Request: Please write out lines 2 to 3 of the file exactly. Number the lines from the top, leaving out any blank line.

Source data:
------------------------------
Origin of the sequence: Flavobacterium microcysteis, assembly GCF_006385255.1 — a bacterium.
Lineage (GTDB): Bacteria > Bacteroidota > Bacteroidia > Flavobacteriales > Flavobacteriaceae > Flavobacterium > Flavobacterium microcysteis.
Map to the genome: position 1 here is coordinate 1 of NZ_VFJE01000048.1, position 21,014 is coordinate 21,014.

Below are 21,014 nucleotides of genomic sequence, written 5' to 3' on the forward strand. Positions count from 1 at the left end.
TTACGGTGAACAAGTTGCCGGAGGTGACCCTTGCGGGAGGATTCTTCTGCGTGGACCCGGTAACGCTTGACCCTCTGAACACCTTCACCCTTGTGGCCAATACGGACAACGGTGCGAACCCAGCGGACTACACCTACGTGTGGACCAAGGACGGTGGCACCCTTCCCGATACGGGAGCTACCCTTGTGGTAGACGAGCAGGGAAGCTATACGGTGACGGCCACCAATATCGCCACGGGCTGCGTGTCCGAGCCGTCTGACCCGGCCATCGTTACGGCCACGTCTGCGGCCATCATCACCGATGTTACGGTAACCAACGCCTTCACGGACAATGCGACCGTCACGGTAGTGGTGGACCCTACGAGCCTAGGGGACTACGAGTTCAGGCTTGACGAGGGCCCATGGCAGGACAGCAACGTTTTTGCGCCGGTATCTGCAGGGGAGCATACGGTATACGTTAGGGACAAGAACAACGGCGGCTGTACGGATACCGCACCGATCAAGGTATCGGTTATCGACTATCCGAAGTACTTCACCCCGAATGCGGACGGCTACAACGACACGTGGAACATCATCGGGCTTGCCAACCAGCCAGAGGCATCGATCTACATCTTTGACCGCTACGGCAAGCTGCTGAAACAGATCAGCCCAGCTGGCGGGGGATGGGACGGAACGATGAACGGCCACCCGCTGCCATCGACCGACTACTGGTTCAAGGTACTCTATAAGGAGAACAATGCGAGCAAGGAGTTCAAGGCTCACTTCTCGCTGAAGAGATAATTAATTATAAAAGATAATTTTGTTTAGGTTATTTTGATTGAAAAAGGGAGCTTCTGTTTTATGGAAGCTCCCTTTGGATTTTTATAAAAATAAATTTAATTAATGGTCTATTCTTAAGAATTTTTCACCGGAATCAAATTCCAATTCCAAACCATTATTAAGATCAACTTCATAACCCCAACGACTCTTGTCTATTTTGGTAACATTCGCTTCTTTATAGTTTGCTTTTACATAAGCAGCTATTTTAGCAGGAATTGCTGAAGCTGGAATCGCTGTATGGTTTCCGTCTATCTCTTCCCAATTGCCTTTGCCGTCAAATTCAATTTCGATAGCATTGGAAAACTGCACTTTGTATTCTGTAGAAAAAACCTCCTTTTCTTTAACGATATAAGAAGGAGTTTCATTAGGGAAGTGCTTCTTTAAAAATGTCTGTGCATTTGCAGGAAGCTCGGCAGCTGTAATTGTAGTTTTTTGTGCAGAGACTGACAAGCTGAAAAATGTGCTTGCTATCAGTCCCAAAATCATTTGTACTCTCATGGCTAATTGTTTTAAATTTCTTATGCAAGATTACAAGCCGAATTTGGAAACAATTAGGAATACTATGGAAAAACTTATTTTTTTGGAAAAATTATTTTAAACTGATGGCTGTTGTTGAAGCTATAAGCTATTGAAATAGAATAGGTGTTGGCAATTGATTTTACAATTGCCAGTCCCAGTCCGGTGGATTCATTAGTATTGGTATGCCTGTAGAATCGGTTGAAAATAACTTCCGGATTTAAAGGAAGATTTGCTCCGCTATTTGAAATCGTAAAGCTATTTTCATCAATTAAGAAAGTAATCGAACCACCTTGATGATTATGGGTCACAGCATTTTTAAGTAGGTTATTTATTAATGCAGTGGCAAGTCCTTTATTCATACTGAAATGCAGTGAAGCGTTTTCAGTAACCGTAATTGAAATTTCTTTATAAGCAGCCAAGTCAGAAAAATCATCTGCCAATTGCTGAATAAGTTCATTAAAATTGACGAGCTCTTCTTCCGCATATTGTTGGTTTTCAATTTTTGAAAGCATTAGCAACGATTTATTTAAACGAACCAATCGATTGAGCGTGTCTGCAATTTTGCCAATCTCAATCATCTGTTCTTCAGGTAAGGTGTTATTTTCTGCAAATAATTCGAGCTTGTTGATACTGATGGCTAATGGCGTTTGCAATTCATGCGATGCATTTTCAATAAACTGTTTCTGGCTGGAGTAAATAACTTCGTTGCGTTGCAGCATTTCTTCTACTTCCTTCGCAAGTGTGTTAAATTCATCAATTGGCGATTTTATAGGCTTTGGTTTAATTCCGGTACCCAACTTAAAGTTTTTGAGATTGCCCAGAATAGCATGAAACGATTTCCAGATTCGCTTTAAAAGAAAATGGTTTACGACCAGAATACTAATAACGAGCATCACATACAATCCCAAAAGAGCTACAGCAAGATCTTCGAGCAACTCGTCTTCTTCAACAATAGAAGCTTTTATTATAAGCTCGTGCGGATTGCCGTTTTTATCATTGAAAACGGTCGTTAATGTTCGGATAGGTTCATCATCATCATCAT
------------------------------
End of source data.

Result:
Lineage (GTDB): Bacteria > Bacteroidota > Bacteroidia > Flavobacteriales > Flavobacteriaceae > Flavobacterium > Flavobacterium microcysteis.
Map to the genome: position 1 here is coordinate 1 of NZ_VFJE01000048.1, position 21,014 is coordinate 21,014.